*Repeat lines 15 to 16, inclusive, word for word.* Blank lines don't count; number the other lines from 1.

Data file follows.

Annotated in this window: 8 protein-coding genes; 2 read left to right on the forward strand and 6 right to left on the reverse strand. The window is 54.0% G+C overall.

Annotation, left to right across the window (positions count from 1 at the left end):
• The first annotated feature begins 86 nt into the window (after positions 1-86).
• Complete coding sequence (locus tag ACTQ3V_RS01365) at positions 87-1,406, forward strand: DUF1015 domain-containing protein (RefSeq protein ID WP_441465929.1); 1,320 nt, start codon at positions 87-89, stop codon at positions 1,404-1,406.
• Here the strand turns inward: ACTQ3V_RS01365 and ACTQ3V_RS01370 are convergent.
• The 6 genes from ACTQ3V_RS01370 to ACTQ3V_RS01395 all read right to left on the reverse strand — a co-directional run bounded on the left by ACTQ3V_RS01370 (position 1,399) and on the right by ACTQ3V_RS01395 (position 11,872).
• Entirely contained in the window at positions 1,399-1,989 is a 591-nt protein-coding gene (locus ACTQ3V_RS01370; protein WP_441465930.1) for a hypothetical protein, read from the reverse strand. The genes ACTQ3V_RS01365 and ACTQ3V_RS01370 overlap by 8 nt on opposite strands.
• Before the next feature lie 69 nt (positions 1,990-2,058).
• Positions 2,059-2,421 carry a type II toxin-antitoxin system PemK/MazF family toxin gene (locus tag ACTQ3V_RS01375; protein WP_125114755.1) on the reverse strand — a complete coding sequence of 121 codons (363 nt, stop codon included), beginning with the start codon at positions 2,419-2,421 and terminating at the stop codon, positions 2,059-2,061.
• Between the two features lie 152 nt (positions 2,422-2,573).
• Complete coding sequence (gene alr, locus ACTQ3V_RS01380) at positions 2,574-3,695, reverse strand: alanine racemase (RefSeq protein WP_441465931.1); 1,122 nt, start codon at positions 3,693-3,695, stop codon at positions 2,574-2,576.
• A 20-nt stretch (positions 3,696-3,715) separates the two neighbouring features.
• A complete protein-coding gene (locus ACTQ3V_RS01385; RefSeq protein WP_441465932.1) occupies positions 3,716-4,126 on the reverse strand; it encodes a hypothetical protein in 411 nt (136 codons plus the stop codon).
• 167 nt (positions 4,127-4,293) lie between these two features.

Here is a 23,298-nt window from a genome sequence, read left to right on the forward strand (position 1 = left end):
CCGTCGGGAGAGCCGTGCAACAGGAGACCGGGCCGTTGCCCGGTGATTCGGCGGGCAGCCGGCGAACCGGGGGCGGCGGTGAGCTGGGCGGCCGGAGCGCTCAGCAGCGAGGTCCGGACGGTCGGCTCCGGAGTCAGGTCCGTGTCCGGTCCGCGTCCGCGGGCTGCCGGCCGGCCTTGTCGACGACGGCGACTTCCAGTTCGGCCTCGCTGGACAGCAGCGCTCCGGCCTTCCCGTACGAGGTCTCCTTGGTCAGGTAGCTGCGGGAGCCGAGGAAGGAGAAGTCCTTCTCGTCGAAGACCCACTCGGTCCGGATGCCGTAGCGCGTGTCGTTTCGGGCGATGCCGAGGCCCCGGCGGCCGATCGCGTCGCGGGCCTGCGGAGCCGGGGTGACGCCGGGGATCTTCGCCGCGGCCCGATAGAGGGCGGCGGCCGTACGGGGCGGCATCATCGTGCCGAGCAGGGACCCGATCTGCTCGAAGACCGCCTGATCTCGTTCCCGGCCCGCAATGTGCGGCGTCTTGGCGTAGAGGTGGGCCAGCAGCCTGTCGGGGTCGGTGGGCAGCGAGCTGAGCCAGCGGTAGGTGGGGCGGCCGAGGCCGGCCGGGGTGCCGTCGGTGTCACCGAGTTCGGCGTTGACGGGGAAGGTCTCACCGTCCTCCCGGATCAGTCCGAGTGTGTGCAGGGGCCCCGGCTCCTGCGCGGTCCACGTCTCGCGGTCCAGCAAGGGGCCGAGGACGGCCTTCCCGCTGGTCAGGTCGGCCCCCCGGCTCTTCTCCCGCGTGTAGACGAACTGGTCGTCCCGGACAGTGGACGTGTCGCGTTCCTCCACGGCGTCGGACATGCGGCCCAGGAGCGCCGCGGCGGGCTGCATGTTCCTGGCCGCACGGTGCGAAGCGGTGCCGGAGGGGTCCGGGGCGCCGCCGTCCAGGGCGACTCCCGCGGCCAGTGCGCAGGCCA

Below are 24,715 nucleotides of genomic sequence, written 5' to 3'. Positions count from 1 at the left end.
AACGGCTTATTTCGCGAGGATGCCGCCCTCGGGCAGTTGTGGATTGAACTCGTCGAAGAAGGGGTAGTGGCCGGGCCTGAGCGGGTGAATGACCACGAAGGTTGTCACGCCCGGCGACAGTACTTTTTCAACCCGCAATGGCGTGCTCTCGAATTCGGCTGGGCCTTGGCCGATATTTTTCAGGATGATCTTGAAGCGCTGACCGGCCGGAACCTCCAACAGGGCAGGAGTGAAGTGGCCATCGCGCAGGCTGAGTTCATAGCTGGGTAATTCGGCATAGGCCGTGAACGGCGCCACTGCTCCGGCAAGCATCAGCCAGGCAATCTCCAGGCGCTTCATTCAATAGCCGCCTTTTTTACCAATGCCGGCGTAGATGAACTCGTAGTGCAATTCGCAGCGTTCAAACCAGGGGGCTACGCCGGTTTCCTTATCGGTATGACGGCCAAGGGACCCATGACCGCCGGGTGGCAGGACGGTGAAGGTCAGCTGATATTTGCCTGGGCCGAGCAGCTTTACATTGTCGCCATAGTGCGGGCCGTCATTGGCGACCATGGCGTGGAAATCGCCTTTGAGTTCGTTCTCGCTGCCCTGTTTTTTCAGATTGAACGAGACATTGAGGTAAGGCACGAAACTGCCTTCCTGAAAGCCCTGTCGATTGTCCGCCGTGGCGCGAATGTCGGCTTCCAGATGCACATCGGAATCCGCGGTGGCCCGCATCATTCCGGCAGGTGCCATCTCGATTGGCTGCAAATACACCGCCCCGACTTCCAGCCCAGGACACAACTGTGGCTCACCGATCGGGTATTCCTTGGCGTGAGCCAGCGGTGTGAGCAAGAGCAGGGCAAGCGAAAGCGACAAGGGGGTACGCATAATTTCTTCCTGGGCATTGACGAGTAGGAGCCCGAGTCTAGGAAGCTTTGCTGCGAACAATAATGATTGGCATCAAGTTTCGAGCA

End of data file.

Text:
Here is a 23,298-nt window from a genome sequence, read left to right on the forward strand (position 1 = left end):
CCGTCGGGAGAGCCGTGCAACAGGAGACCGGGCCGTTGCCCGGTGATTCGGCGGGCAGCCGGCGAACCGGGGGCGGCGGTGAGCTGGGCGGCCGGAGCGCTCAGCAGCGAGGTCCGGACGGTCGGCTCCGGAGTCAGGTCCGTGTCCGGTCCGCGTCCGCGGGCTGCCGGCCGGCCTTGTCGACGACGGCGACTTCCAGTTCGGCCTCGCTGGACAGCAGCGCTCCGGCCTTCCCGTACGAGGTCTCCTTGGTCAGGTAGCTGCGGGAGCCGAGGAAGGAGAAGTCCTTCTCGTCGAAGACCCACTCGGTCCGGATGCCGTAGCGCGTGTCGTTTCGGGCGATGCCGAGGCCCCGGCGGCCGATCGCGTCGCGGGCCTGCGGAGCCGGGGTGACGCCGGGGATCTTCGCCGCGGCCCGATAGAGGGCGGCGGCCGTACGGGGCGGCATCATCGTGCCGAGCAGGGACCCGATCTGCTCGAAGACCGCCTGATCTCGTTCCCGGCCCGCAATGTGCGGCGTCTTGGCGTAGAGGTGGGCCAGCAGCCTGTCGGGGTCGGTGGGCAGCGAGCTGAGCCAGCGGTAGGTGGGGCGGCCGAGGCCGGCCGGGGTGCCGTCGGTGTCACCGAGTTCGGCGTTGACGGGGAAGGTCTCACCGTCCTCCCGGATCAGTCCGAGTGTGTGCAGGGGCCCCGGCTCCTGCGCGGTCCACGTCTCGCGGTCCAGCAAGGGGCCGAGGACGGCCTTCCCGCTGGTCAGGTCGGCCCCCCGGCTCTTCTCCCGCGTGTAGACGAACTGGTCGTCCCGGACAGTGGACGTGTCGCGTTCCTCCACGGCGTCGGACATGCGGCCCAGGAGCGCCGCGGCGGGCTGCATGTTCCTGGCCGCACGGTGCGAAGCGGTGCCGGAGGGGTCCGGGGCGCCGCCGTCCAGGGCGACTCCCGCGGCCAGTGCGCAGGCCA